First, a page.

2 Craig residents headed to testify for Hatch Act resolution
April 23, 2010
Lila Herod and K.C. Hume, two residents recently affected by the Hatch Act, are headed to the state Capitol to voice their opinions about a federal law they contend is out of date.
"It is past time for the government at the federal and state level to look at that legislation and see if it needs to be brought into line with the way the world is today," Hume said.
Herod and Hume will be testifying Tuesday at a Colorado House committee on state, veterans and military affairs as part of a proposed House joint resolution aimed at limiting the Hatch Act's scope.
State Rep. Randy Baum-
gardner, R-Hot Sulphur Springs, Rep. Scott Tipton, R-Cortez, and Sen. Al White, R-Hayden, are sponsoring the bill.
Baumgardner and Tipton began investigating a solution to problems caused by the Hatch Act in Craig, Steam-
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boat Springs and other communities after hearing concerns from residents.
The Hatch Act was enacted in 1939 to cover federal employees and was amended in 1940, adding state and
It restricts the political activity of people principally employed by state or local executive agencies and who work in connection with programs financed in whole or in part by federal loans or grants.
The joint resolution drafted by Baumgardner and Tipton was introduced to the House on April 15.
It urges Congress to amend the Hatch Act to allow the Office of Special Counsel, which handles Hatch Act issues, to "grant limited exceptions" for candidates in rural areas.
It also encourages the OSC to give leeway to candidates running for partisan elected office in rural areas who have come into contact with federal grants as "rural areas of Colorado currently face a shortage of candidates qualified for public office."
The resolution must pass the House and the Senate before it can be sent to Congress.
Hume, a Moffat County Sheriff's Office investigator, dropped out of the race for county coroner Feb. 27 because of a possible Hatch Act violation.
Herod resigned from her job as the county's chief deputy clerk and elections supervisor April 2 after the Office of Special Counsel determined she was in violation of the Hatch Act.
The OSC determined Herod, a candidate for county clerk and recorder, violated the act by receiving a federal grant to fund improvements at the Hamilton community center. She resigned from her job so she could remain eligible to run for clerk and recorder.
Hume said he was happy to attend the hearing and testify in favor of the resolution because it is his democratic right.
"That is part of what our country was built upon … each individual's right to free speech and to have a part in the government," he said.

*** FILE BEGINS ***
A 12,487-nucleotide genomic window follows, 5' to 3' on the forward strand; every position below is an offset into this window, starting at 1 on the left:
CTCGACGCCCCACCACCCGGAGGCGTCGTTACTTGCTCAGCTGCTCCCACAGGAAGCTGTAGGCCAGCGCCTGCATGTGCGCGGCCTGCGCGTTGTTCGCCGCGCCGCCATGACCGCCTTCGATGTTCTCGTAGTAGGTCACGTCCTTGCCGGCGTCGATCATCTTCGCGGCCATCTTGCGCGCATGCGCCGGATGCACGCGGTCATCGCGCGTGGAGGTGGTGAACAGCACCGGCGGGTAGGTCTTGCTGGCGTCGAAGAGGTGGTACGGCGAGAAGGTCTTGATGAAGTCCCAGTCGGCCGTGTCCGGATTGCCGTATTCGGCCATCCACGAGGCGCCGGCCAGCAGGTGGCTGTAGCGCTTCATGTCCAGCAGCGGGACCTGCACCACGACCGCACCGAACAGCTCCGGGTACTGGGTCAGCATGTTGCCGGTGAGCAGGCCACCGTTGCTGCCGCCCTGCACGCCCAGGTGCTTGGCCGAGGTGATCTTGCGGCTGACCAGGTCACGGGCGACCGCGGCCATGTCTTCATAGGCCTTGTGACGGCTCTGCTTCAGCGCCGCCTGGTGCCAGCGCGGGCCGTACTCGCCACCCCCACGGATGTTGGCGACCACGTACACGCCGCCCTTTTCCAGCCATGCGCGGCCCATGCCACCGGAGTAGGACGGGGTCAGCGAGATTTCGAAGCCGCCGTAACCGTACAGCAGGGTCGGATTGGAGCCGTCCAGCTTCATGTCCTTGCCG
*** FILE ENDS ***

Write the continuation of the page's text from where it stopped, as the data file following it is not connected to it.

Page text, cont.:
Herod said she was excited to see that "our state representatives have expressed interest and concern over this issue."
She said that despite "not being completely against" the Hatch Act, that she would "hate to see any other candidate blindsided by this like I was."
"I hope that the legislators will understand that for particularly small communities, (the Hatch Act) has created hardships," Herod said.
Hume echoed Herod's thoughts, adding that the act should be updated.
"There are parts of the legislation that are relevant in its original intent, but its original intent in 1939 may not apply specifically today in 2010," he said.
John Ponikvar, Moffat Coun-
ty Republican Central Commit-
tee Chairman, will join Hume and Herod at the state Capitol.
Ponikvar said he will not attend as the county Republican chairman, but as an advocate for small communities.
"Here people are out trying to do good for their community and trying to help and because there is so much federal funding out there … all of a sudden (the Hatch Act) prohibits them from running for office," Ponikvar said.
"Those people that are really involved in these things are really the shakers and the movers … and are the people we would really like in office."
White said it is time for Congress to investigate the implications of the Hatch Act on local communities.
"It is reaching clear down into city and county government," White said. "I think that it was really intended for federal issues, and I think it has gone too far."
White said he is pleased to see residents testifying because "every citizen has a right and an opportunity to testify in favor or against (a measure).
"That is the best part of the process I think," he said.
Brian Smith can be reached at 875-1794 or email@example.com.